false

-VMMServer<ServerConnection>

Specifies a VMM server object.


Aliases

none

Required?

false

Position?

named

Default Value

none

Accept Pipeline Input?

True (ByValue)

Accept Wildcard Characters?

false

<CommonParameters>

This cmdlet supports the common parameters: -Verbose, -Debug, -ErrorAction, -ErrorVariable, -OutBuffer, and -OutVariable. For more information, see about_CommonParameters.

Inputs

The input type is the type of the objects that you can pipe to the cmdlet.

Outputs

The output type is the type of the objects that the cmdlet emits.

  • Script

Examples

Example 1: Get all scripts stored on all VMM library servers

This command gets all script objects stored in library shares in the VMM library on VMMServer01, and then displays information about these scripts.


PS C:\> Get-SCScript -VMMServer "VMMServer01.Contoso.com"

Example 2: Display specified information about all scripts on a library server

This command gets all script objects stored on LibraryServer01 and displays the name, library server, and share path for these scripts.


PS C:\> Get-SCScript -VMMServer "VMMServer01.Contoso.com" | where { $_.LibraryServer.Name -eq "LibraryServer01.Contoso.com" } | Format-List -Property Name, LibraryServer, SharePath

Example 3: Get all scripts with a specific name on any VMM library server

This command gets the answer file script objects named Sysprep.inf that are stored on any library server on VMMServer01.

By default, the name of a script object in the VMM library is the same name, including the file extension, as the name of the actual script file on the library server.


PS C:\> Get-SCScript -VMMServer "VMMServer1.Contoso.com" | where { $_.Name -eq "Sysprep.inf" }

Example 4: View a script that is stored in the VMM library

The first command gets the script object named SummarizeVMMInfo.ps1 from the VMM library, and then stores the object in the $Script variable.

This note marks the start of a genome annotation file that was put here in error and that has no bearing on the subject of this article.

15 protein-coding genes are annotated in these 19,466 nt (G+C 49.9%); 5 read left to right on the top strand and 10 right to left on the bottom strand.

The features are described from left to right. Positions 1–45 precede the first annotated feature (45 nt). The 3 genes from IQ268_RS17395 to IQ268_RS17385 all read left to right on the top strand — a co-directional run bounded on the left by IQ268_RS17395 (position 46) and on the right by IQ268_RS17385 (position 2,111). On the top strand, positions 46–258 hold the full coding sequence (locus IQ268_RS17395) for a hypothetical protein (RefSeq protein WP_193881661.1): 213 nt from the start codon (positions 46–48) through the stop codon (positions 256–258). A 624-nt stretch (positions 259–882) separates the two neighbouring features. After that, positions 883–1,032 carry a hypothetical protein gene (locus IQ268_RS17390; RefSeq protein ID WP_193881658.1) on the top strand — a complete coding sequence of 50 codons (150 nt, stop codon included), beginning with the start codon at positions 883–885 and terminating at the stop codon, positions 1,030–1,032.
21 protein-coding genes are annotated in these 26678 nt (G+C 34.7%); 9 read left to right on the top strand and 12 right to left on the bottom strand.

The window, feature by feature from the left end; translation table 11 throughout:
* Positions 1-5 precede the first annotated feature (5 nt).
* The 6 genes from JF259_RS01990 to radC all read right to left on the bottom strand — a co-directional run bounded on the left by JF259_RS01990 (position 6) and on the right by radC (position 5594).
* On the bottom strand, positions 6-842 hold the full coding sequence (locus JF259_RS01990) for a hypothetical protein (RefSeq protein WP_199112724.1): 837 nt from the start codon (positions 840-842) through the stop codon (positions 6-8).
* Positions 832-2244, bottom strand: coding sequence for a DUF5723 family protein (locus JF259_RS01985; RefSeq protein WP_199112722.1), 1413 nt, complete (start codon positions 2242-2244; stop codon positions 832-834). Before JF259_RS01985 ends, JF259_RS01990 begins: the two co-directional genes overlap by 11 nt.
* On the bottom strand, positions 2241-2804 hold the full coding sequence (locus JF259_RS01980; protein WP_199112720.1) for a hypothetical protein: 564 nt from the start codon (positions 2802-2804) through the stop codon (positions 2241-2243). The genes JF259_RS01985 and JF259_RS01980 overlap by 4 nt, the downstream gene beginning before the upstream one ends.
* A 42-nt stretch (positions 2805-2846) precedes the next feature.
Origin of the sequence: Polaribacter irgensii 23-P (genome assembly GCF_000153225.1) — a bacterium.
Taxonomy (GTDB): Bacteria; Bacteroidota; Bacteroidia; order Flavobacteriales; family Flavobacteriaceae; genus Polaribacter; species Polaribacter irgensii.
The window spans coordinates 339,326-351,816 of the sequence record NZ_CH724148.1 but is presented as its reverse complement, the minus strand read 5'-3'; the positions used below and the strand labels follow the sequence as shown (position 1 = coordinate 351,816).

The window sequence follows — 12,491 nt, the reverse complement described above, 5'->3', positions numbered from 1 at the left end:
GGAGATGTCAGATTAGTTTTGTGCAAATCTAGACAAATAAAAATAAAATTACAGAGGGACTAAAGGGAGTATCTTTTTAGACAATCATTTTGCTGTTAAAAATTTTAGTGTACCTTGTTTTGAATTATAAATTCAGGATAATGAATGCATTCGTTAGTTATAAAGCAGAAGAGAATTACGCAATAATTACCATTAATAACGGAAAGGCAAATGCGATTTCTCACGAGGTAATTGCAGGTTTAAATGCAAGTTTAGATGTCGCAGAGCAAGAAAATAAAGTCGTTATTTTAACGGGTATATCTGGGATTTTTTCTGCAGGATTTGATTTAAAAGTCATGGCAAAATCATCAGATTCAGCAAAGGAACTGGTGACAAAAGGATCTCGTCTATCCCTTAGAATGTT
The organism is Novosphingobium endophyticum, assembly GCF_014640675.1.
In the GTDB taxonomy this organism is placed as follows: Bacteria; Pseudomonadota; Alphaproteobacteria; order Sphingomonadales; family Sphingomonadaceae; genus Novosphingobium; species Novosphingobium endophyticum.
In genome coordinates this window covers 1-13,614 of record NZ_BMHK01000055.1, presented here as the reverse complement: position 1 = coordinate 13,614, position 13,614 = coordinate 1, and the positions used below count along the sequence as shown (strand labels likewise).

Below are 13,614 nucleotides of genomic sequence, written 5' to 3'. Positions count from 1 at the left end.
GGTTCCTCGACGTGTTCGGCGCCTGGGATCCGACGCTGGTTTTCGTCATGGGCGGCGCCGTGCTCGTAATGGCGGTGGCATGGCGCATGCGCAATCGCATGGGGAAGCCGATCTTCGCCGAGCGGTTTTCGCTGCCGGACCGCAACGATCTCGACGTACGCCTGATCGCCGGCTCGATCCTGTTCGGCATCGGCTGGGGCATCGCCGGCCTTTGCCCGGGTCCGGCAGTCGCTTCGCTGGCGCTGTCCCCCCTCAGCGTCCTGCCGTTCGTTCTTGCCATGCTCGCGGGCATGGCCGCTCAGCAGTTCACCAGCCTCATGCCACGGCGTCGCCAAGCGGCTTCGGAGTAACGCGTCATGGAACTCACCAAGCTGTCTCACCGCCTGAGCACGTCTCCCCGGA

The second command uses Notepad to open the script so that you can view its contents, if you have the appropriate permissions to read the script.

If you have appropriate write permissions, you can also edit the script and save the new version.


PS C:\> $Script = Get-SCScript | where { $_.Name -eq "SummarizeVMMInfo.ps1"}
PS C:\> Notepad.exe $Script.SharePath

Example 5: Run a Windows PowerShell script that is stored in the VMM library

The first command gets the script object named SummarizeVMMInfo.ps1 from the VMM library, and then stores the object in the $Script variable.

The second command uses the Call operator (&) to run the script stored in $Script. For more information, type Get-Help about_Operators.

To run a Windows PowerShell script stored in a VMM library share, you must ensure the following:

-- You have read and execute permissions on the script file.
-- You are member of the VMM Administrators user role.
-- You have permissions to access the VMM library share.
-- Windows PowerShell scripting is enabled. If it is not:

1. Run the VMM command shell as an Administrator.

2. Use the Set-ExecutionPolicy cmdlet to set the execution policy to the appropriate level for your environment.

For more information, type:

Get-Help about_Signing
Get-Help Get-ExecutionPolicy -detailed
Get-Help Set-ExecutionPolicy -detailed


PS C:\> $Script = Get-SCScript | where { $_.Name -eq "SummarizeVMMInfo.ps1" }
PS C:\> &$Script.SharePath